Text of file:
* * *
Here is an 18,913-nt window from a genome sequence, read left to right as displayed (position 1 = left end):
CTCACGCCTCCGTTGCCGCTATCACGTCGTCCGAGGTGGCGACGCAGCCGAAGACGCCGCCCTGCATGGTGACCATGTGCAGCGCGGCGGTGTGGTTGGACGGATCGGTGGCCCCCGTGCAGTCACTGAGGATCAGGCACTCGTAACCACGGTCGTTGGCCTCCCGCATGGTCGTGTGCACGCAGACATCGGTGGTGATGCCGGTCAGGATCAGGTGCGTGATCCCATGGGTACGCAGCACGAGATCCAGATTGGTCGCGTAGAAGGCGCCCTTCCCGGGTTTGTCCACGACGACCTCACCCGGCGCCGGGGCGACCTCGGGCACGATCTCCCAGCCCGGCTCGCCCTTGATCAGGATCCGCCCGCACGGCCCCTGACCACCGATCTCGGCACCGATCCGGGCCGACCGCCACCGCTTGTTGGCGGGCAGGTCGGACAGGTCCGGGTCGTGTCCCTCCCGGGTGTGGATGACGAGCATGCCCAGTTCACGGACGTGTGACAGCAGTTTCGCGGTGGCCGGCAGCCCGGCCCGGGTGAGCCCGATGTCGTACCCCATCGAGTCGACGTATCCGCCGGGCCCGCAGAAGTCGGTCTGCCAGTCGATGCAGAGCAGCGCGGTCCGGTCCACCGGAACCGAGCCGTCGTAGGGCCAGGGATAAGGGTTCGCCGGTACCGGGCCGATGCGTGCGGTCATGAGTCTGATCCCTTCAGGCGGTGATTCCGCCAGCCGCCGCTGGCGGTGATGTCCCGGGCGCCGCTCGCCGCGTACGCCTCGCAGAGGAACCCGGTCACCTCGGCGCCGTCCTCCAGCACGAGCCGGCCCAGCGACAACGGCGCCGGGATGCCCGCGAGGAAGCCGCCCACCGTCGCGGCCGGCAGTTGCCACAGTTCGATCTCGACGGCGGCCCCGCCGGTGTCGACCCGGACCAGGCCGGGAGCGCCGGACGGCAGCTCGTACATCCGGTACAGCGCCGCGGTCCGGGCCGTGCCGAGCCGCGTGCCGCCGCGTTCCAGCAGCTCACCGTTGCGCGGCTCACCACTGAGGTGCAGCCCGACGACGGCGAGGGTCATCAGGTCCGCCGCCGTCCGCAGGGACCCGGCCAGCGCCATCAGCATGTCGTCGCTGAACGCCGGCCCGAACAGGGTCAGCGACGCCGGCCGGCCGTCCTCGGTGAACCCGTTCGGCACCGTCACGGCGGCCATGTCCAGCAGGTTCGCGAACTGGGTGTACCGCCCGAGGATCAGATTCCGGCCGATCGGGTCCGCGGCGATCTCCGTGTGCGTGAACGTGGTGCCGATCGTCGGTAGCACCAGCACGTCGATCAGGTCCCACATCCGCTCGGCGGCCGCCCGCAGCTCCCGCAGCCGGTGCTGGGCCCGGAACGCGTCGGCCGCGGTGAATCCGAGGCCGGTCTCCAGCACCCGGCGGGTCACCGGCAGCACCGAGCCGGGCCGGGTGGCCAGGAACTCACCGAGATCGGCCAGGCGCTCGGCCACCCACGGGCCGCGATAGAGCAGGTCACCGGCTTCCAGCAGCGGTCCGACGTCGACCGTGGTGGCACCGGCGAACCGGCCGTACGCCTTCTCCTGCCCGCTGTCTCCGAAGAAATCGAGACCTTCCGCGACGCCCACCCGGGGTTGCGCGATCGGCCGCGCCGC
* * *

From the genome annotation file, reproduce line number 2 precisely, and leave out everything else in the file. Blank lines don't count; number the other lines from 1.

CTCACGCCTCCGTTGCCGCTATCACGTCGTCCGAGGTGGCGACGCAGCCGAAGACGCCGCCCTGCATGGTGACCATGTGCAGCGCGGCGGTGTGGTTGGACGGATCGGTGGCCCCCGTGCAGTCACTGAGGATCAGGCACTCGTAACCACGGTCGTTGGCCTCCCGCATGGTCGTGTGCACGCAGACATCGGTGGTGATGCCGGTCAGGATCAGGTGCGTGATCCCATGGGTACGCAGCACGAGATCCAGATTGGTCGCGTAGAAGGCGCCCTTCCCGGGTTTGTCCACGACGACCTCACCCGGCGCCGGGGCGACCTCGGGCACGATCTCCCAGCCCGGCTCGCCCTTGATCAGGATCCGCCCGCACGGCCCCTGACCACCGATCTCGGCACCGATCCGGGCCGACCGCCACCGCTTGTTGGCGGGCAGGTCGGACAGGTCCGGGTCGTGTCCCTCCCGGGTGTGGATGACGAGCATGCCCAGTTCACGGACGTGTGACAGCAGTTTCGCGGTGGCCGGCAGCCCGGCCCGGGTGAGCCCGATGTCGTACCCCATCGAGTCGACGTATCCGCCGGGCCCGCAGAAGTCGGTCTGCCAGTCGATGCAGAGCAGCGCGGTCCGGTCCACCGGAACCGAGCCGTCGTAGGGCCAGGGATAAGGGTTCGCCGGTACCGGGCCGATGCGTGCGGTCATGAGTCTGATCCCTTCAGGCGGTGATTCCGCCAGCCGCCGCTGGCGGTGATGTCCCGGGCGCCGCTCGCCGCGTACGCCTCGCAGAGGAACCCGGTCACCTCGGCGCCGTCCTCCAGCACGAGCCGGCCCAGCGACAACGGCGCCGGGATGCCCGCGAGGAAGCCGCCCACCGTCGCGGCCGGCAGTTGCCACAGTTCGATCTCGACGGCGGCCCCGCCGGTGTCGACCCGGACCAGGCCGGGAGCGCCGGACGGCAGCTCGTACATCCGGTACAGCGCCGCGGTCCGGGCCGTGCCGAGCCGCGTGCCGCCGCGTTCCAGCAGCTCACCGTTGCGCGGCTCACCACTGAGGTGCAGCCCGACGACGGCGAGGGTCATCAGGTCCGCCGCCGTCCGCAGGGACCCGGCCAGCGCCATCAGCATGTCGTCGCTGAACGCCGGCCCGAACAGGGTCAGCGACGCCGGCCGGCCGTCCTCGGTGAACCCGTTCGGCACCGTCACGGCGGCCATGTCCAGCAGGTTCGCGAACTGGGTGTACCGCCCGAGGATCAGATTCCGGCCGATCGGGTCCGCGGCGATCTCCGTGTGCGTGAACGTGGTGCCGATCGTCGGTAGCACCAGCACGTCGATCAGGTCCCACATCCGCTCGGCGGCCGCCCGCAGCTCCCGCAGCCGGTGCTGGGCCCGGAACGCGTCGGCCGCGGTGAATCCGAGGCCGGTCTCCAGCACCCGGCGGGTCACCGGCAGCACCGAGCCGGGCCGGGTGGCCAGGAACTCACCGAGATCGGCCAGGCGCTCGGCCACCCACGGGCCGCGATAGAGCAGGTCACCGGCTTCCAGCAGCGGTCCGACGTCGACCGTGGTGGCACCGGCGAACCGGCCGTACGCCTTCTCCTGCCCGCTGTCTCCGAAGAAATCGAGACCTTCCGCGACGCCCACCCGGGGTTGCGCGATCGGCCGCGCCGC